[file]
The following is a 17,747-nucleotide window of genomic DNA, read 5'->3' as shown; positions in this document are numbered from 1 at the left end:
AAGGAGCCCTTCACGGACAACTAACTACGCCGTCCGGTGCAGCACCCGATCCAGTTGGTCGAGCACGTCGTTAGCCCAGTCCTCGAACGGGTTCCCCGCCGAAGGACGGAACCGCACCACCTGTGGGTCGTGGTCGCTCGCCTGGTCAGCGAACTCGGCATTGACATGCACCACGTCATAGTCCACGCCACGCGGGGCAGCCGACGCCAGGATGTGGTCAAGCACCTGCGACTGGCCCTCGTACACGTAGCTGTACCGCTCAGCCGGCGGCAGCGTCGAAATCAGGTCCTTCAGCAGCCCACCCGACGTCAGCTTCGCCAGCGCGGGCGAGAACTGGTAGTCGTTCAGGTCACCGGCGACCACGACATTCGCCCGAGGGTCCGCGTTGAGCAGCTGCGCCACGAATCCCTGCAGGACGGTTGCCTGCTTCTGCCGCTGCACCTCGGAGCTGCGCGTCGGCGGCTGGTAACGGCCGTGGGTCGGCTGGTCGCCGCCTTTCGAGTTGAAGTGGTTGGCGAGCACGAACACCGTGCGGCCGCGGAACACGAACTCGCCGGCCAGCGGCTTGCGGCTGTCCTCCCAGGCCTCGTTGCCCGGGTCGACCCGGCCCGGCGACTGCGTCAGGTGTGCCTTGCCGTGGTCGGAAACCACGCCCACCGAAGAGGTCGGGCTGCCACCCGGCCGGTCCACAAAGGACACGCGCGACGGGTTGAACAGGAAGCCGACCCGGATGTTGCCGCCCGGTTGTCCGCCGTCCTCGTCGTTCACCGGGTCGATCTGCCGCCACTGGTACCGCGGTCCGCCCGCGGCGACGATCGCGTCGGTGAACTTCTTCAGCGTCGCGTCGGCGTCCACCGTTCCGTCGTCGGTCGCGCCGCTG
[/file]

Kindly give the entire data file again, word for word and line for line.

The following is a 17,747-nucleotide window of genomic DNA, read 5'->3' as shown; positions in this document are numbered from 1 at the left end:
AAGGAGCCCTTCACGGACAACTAACTACGCCGTCCGGTGCAGCACCCGATCCAGTTGGTCGAGCACGTCGTTAGCCCAGTCCTCGAACGGGTTCCCCGCCGAAGGACGGAACCGCACCACCTGTGGGTCGTGGTCGCTCGCCTGGTCAGCGAACTCGGCATTGACATGCACCACGTCATAGTCCACGCCACGCGGGGCAGCCGACGCCAGGATGTGGTCAAGCACCTGCGACTGGCCCTCGTACACGTAGCTGTACCGCTCAGCCGGCGGCAGCGTCGAAATCAGGTCCTTCAGCAGCCCACCCGACGTCAGCTTCGCCAGCGCGGGCGAGAACTGGTAGTCGTTCAGGTCACCGGCGACCACGACATTCGCCCGAGGGTCCGCGTTGAGCAGCTGCGCCACGAATCCCTGCAGGACGGTTGCCTGCTTCTGCCGCTGCACCTCGGAGCTGCGCGTCGGCGGCTGGTAACGGCCGTGGGTCGGCTGGTCGCCGCCTTTCGAGTTGAAGTGGTTGGCGAGCACGAACACCGTGCGGCCGCGGAACACGAACTCGCCGGCCAGCGGCTTGCGGCTGTCCTCCCAGGCCTCGTTGCCCGGGTCGACCCGGCCCGGCGACTGCGTCAGGTGTGCCTTGCCGTGGTCGGAAACCACGCCCACCGAAGAGGTCGGGCTGCCACCCGGCCGGTCCACAAAGGACACGCGCGACGGGTTGAACAGGAAGCCGACCCGGATGTTGCCGCCCGGTTGTCCGCCGTCCTCGTCGTTCACCGGGTCGATCTGCCGCCACTGGTACCGCGGTCCGCCCGCGGCGACGATCGCGTCGGTGAACTTCTTCAGCGTCGCGTCGGCGTCCACCGTTCCGTCGTCGGTCGCGCCGCTG